Large-scale language models like ChatGPT-4 are trained on massive amounts of human writing, which in turn makes them very good at sounding human. While they lack the kind of logical understanding of the world that even young children possess, they are expert pattern-matchers, predicting which word will come next based on distributions they’ve calculated around how often words co-occur.
“These distributions have such powerful and accurate probabilities because of how expertly they’ve been trained on so much data,” says Dave Ferrucci, the founder, CEO, and Chief Scientist of the hybrid AI company Elemental Cognition. “They produce these really coherent linguistic structures.”
So what should we make of this technology—as business leaders and as citizens?
In a recent The Insightful Leader Live webinar, Brian Uzzi and Dave Ferrucci offered their perspectives on how AI might change our working lives and our society. Uzzi is a professor of management and organizations at Kellogg, while Ferrucci, who started and led the IBM Watson team through its landmark Jeopardy success in 2011, is an adjunct professor of management and organizations at Kellogg.
Uzzi and Ferrucci argue that most of us will one day be partnering with machines—and while there is much to be gained from such collaborations, guardrails will also be needed. Here are some highlights from the conversation.
Impact on the labor market
AI is likely to reshape the labor market as we know it.
Because AI models like ChatGPT excel at synthesizing vast troves of data, the jobs of knowledge workers are the most likely to be affected, including accountants, attorneys, interpreters, and journalists.
“Implications are really far-reaching,” says Uzzi. This doesn’t mean that every white-collar worker will lose their job—but it does mean they will need to start experimenting with how these tools can be used to assist them.
But in the long term, there is no job that is obviously “safe” from AI, says Ferrucci. That’s because the same kind of deep-learning principles that can pick up patterns in linguistic data can be applied to other data—meaning even auto mechanics and chefs may one day have algorithmic collaborators.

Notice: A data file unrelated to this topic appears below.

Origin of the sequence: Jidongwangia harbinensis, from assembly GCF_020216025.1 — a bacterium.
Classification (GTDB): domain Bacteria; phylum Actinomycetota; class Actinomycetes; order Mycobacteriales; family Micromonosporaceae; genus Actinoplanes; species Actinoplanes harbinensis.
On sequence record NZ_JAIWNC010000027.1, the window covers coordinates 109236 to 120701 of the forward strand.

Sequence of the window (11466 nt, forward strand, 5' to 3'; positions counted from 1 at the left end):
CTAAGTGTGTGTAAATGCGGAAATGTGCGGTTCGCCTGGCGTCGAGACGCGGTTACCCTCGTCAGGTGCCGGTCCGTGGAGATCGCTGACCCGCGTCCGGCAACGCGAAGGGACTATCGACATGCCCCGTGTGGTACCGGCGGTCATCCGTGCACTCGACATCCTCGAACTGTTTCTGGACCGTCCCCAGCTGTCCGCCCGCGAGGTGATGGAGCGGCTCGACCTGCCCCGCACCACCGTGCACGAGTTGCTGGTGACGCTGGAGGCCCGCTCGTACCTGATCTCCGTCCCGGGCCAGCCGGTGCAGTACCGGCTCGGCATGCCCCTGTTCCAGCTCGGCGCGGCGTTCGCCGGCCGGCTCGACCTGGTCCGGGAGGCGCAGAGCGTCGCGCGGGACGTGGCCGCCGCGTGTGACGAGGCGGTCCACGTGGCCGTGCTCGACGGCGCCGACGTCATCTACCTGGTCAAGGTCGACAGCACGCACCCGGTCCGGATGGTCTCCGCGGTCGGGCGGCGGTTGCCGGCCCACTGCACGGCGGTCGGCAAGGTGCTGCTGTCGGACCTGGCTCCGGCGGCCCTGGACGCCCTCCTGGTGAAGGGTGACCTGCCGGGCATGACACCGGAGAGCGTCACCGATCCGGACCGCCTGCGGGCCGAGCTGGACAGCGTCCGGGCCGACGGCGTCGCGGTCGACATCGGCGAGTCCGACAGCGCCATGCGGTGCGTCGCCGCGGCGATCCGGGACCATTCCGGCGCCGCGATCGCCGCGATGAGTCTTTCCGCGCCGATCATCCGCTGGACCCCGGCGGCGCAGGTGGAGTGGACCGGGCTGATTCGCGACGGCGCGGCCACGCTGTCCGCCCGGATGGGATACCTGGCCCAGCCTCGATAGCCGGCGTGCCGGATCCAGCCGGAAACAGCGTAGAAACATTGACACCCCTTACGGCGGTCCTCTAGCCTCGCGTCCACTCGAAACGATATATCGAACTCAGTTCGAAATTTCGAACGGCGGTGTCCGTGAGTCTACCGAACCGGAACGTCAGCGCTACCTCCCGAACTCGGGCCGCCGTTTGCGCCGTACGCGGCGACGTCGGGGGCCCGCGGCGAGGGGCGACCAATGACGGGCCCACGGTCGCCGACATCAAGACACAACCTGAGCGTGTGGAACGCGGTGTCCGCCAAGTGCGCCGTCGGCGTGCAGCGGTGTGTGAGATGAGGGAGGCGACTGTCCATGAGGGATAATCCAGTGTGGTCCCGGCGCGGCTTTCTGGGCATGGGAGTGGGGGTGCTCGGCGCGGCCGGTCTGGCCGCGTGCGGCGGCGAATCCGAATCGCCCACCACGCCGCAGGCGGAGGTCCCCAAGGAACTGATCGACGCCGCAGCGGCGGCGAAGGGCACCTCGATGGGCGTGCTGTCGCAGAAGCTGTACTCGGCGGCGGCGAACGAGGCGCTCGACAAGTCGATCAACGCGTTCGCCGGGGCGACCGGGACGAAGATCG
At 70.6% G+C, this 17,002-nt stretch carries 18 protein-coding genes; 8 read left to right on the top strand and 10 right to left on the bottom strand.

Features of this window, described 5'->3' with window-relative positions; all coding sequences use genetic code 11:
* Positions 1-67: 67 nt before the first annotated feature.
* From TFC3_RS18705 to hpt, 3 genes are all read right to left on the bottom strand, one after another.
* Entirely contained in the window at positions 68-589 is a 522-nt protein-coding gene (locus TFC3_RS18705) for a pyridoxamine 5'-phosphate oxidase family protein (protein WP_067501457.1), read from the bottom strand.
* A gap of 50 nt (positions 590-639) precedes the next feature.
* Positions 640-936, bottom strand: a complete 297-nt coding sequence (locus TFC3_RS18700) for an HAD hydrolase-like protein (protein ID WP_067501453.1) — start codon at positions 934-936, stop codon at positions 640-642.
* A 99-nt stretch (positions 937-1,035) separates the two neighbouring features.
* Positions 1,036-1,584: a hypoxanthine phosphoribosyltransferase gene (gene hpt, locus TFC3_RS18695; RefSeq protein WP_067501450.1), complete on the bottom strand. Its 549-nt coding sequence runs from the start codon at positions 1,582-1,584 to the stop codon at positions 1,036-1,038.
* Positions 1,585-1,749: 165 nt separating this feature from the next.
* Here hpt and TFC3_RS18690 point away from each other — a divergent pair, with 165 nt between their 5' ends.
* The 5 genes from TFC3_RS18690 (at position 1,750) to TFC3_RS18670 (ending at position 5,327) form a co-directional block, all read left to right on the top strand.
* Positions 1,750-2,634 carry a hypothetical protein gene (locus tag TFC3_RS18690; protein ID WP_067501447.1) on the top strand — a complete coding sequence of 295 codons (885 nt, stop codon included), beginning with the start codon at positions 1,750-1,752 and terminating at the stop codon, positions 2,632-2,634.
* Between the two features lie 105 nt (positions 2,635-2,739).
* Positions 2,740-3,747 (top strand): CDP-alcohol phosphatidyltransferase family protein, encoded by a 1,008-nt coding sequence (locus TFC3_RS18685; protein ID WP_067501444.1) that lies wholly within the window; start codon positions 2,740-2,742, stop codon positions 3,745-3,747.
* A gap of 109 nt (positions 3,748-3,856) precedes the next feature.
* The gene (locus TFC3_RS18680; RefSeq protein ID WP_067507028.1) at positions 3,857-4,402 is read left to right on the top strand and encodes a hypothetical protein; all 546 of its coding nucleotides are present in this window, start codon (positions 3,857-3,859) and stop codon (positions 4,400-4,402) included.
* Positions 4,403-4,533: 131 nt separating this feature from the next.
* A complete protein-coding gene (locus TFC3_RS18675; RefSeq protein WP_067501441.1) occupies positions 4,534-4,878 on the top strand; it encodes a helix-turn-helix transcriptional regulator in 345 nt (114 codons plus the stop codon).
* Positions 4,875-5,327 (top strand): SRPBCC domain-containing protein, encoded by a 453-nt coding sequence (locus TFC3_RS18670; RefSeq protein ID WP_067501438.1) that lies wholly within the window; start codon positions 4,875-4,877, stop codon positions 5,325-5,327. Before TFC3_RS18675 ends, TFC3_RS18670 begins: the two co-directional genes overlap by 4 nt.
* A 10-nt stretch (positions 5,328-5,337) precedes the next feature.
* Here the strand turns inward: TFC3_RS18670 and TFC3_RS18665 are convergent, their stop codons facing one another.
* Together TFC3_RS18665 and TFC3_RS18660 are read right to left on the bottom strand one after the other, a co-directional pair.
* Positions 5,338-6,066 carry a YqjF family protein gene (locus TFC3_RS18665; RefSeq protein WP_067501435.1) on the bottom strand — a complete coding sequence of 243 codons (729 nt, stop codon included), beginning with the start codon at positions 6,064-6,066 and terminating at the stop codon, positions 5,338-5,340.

“It’s getting harder and harder to imagine that we will be working in isolation from artificial intelligence,” he says. “We will be working with artificial intelligence in some form or another.”
While human–machine partnerships appear to be in our future, there may be some hiccups along the way.
Uzzi is concerned that a more urgent, machine-driven pace will have some downsides. In our race to innovate more quickly, he says, “we might actually be putting ourselves on a path that ruins our best competitive advantage” over machines: our own human creativity. “There is a whole body of research in human creativity that says that speeding up your life eats away at your creativity.”
In Ferrucci’s view, this is less of an issue, as what humans actually bring to the partnership is meaning and value. Machines are perfectly capable of being creative, he says, “because with enough data, they can consider so many different alternatives, and ultimately any creation is some permutation of the data.” However, they have no connection to human values, and as such, it will be humans who decide how these creations are used to further society.
Risks to society
As AI is more widely deployed, both Ferrucci and Uzzi see a need to put guardrails or regulations in place to minimize its risks and maximize its benefits.
In particular, we will need mechanisms to ensure transparency (around how the model was trained and prompted) and accountability (over both what the model produces and any social effects that follow). Issues around ownership (if the model generates something particularly useful) will also need to be worked out.
Ferrucci is particularly concerned about AI’s ability to flood information channels with coherent, credible-sounding propaganda—something chatbots are uniquely equipped to do. In the process, he says, they might “drown out potentially all other voices.”
Neither think regulation will come easily, however.
Consider the earliest days of social media, which seemed to promise so much in terms of connecting individuals and disseminating ideas. But eventually, under the pressures of monetization, social media “had a completely different trajectory, and it turned into a world of incivility, misinformation—and we still can’t decide what kind of regulation we want for that,” says Uzzi.
How to prepare
In the near term, as companies consider how they might launch their own fledgling human-AI partnerships, Uzzi advises firms to conduct an audit on their internal data, as a precursor to using it to train an AI system. Is it clean and accessible and well-managed? If not, it will need to be: that data will be “their secret sauce relative to their competitors.”
Ferrucci points out that firms will also need to dedicate time to understanding both the technology, and how it could fit into their operations. “Where can this help? Where can this make us more efficient?”
But both are bullish about the long-term prospects of artificial intelligence and in particular its ability to complement humans.
“If we can find a right way to partner with machines so that we all do better, I think that is a potential way to solve the real grand challenges” facing the species, says Uzzi, like climate change.
Ferrucci is even more enthusiastic, envisioning human ingenuity finally freed from the all-too-human constraints of only having so many hours in the day. “It’s a new age,” he says. “There is no future of the human species without AI.”
You can watch the entire webinar here.